Use this URL to cite or link to this record in EThOS: http://ethos.bl.uk/OrderDetails.do?uin=uk.bl.ethos.726499
Title: The amelioration of transplantation associated ischaemia reperfusion injury by the novel heme oxygenase-1 inducer heme arginate
Author: Beesley, Matthew Frederick
ISNI:       0000 0004 6425 3699
Awarding Body: University of Edinburgh
Current Institution: University of Edinburgh
Date of Award: 2014
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Abstract:
A kidney transplant is the optimum treatment for patients with renal failure, both prolonging life and improving its quality (Parfrey, 2000. Wolfe, 1999). Transplanting an organ subjects it to Ischaemia reperfusion injury (IRI) as the vascular supply is temporarily disrupted and then reinstated. IRI is a risk factor for delayed graft function (DGF) (Bronzatto, 2009), which prejudices both short and long-term graft survival (Ojo, 1997). The severity of IRI has also been linked with early changes within the renal microvasculature that correlate with subsequent impaired organ function and DGF following transplantation (Schmitz, 2008). At the current time there are no specific treatments for IRI. Heme oxygenase-1 (HO-1) is a 32kDa enzyme that catalyses the breakdown of Heme molecules to Biliverdin, Carbon monoxide and free Iron. Studies suggest that induction of HO-1 prior to surgery may be beneficial by reducing the severity of injury in animal models of IRI and transplantation (Amersi, 1999. Tullius 2002). The majority of such studies utilise heavy metal protoporphyrins as HO-1 inducing agents. These substances are highly toxic, preventing their use in clinical practice. Heme arginate (HA) is a clinically licensed drug used in humans for the treatment of porphyria. It is well tolerated, with a minimal side effect profile (Mustajoki, 2003). It has also been shown that HA can induce HO-1 in healthy human volunteers (Doberer, 2010). The principal aims of this thesis are to determine whether the administration of HA can confer protection within in vitro and in vivo models of IRI and renal isograft transplantation. I assess the structural integrity of the microvasculature and evaluate changes in the inflammatory cell populations following transplantation and IRI to determine whether these correlate with the degree of renal tubular injury observed. Initial In vitro experiments demonstrate the potential for HA to induce HO-1 in a murine cardiac endothelial cell line (MCEC-1). I subsequently develop and characterise an in vitro model that simulates the changes in gaseous tensions encountered during IRI in vivo, and show that MCEC-1 cells that are pre-treated with HA are significantly protected against exposure to these adverse conditions (n=3, p < 0.05). In subsequent in vivo experiments, HA administration was shown to up-regulate functional HO-1 within murine renal tissue. Mice that were pre-treated with HA 24 hours prior to surgery showed significant preservation of renal tubules and renal function (creatinine) in a murine model of renal IRI (n=8, p < 0.05). In a series of murine renal isograft transplants, HA pre-treatment of organ donors resulted in significant protection of renal tubules against IRI (n=10, p < 0.05). An apparent, but statistically insignificant, trend toward protection of renal tubules was also observed in organ recipients that were pre-treated with HA (n=10, p=0.21). Further experiments are necessary to clarify the underlying mechanisms responsible for the apparent protective effects of HA against tubular injury in vivo.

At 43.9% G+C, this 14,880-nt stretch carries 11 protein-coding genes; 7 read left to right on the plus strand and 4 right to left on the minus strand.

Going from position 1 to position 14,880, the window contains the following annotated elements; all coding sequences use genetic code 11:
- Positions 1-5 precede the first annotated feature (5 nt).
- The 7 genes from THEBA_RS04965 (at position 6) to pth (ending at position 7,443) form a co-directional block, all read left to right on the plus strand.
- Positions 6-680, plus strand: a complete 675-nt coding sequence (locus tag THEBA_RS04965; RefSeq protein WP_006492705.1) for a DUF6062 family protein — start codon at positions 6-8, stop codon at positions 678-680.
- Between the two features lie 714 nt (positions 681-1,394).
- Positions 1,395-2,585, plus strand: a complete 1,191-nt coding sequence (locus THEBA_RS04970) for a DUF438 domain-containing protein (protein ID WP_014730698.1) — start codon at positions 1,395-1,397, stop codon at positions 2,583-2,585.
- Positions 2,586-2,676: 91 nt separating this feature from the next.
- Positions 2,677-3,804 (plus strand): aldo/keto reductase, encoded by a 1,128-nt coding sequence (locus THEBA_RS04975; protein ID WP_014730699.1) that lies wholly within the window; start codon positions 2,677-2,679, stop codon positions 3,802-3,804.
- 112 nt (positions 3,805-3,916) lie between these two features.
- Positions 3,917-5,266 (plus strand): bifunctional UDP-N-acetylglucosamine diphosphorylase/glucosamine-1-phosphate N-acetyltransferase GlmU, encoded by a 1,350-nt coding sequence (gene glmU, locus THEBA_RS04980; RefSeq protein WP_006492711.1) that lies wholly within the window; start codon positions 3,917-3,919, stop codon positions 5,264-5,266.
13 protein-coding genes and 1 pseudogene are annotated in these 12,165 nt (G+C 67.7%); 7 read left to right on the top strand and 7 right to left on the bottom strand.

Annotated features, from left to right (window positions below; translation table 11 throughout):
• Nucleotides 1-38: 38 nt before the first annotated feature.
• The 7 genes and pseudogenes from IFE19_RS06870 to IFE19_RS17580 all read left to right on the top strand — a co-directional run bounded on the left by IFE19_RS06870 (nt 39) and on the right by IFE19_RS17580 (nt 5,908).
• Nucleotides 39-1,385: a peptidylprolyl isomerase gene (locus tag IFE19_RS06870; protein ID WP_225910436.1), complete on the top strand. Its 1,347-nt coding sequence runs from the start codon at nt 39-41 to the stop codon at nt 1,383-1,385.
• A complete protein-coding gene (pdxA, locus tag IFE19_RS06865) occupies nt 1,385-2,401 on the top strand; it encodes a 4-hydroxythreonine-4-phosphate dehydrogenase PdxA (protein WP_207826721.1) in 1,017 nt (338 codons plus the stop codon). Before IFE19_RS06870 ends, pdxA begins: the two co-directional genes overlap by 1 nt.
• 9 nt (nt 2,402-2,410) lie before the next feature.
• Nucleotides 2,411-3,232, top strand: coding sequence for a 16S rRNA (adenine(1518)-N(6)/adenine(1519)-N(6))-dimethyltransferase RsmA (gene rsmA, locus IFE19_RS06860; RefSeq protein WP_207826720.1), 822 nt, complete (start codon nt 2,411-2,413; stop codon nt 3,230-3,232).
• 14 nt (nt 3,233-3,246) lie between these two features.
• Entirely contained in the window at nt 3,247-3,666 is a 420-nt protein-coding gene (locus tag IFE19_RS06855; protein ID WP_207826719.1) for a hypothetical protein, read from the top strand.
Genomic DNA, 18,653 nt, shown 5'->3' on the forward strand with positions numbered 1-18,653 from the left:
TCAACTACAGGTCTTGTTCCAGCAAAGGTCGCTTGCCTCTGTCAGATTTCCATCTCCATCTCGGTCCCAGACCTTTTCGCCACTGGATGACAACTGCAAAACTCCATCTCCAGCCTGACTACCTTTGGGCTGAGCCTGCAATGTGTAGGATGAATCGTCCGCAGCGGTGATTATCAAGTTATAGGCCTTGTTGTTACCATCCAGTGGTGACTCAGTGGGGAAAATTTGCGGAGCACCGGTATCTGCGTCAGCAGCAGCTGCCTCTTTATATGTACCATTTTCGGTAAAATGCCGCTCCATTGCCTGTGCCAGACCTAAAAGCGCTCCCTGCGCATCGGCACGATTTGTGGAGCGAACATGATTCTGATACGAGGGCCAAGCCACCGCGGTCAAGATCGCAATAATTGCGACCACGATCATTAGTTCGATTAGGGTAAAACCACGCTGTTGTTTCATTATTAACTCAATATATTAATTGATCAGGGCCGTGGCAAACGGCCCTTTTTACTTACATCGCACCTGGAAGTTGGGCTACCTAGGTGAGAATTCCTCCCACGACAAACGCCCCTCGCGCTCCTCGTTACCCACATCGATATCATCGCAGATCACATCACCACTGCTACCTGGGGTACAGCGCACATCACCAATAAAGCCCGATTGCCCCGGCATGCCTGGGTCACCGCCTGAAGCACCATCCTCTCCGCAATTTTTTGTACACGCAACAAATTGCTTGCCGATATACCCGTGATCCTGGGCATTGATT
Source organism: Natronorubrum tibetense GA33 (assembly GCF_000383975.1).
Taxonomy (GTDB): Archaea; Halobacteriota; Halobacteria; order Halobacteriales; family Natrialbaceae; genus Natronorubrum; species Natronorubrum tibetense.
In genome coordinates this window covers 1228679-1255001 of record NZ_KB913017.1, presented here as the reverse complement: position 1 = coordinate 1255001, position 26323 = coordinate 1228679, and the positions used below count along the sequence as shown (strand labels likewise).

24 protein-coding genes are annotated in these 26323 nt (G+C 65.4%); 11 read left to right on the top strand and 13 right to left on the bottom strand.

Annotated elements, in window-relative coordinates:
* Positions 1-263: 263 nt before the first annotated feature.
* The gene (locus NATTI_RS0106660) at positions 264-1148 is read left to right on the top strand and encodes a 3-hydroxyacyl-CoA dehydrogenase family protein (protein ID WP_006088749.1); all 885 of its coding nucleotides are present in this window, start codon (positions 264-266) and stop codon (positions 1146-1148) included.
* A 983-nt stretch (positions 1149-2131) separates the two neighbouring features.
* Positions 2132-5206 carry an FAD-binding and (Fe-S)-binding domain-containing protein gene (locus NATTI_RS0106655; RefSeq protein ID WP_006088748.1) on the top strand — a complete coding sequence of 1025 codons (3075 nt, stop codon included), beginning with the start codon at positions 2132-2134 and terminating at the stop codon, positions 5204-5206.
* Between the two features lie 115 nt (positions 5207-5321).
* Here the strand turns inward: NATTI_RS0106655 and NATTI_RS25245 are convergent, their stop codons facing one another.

Supervisor: Not available Sponsor: Not available
Qualification Name: Thesis (M.D.) Qualification Level: Doctoral
EThOS ID: uk.bl.ethos.726499  DOI: Not available
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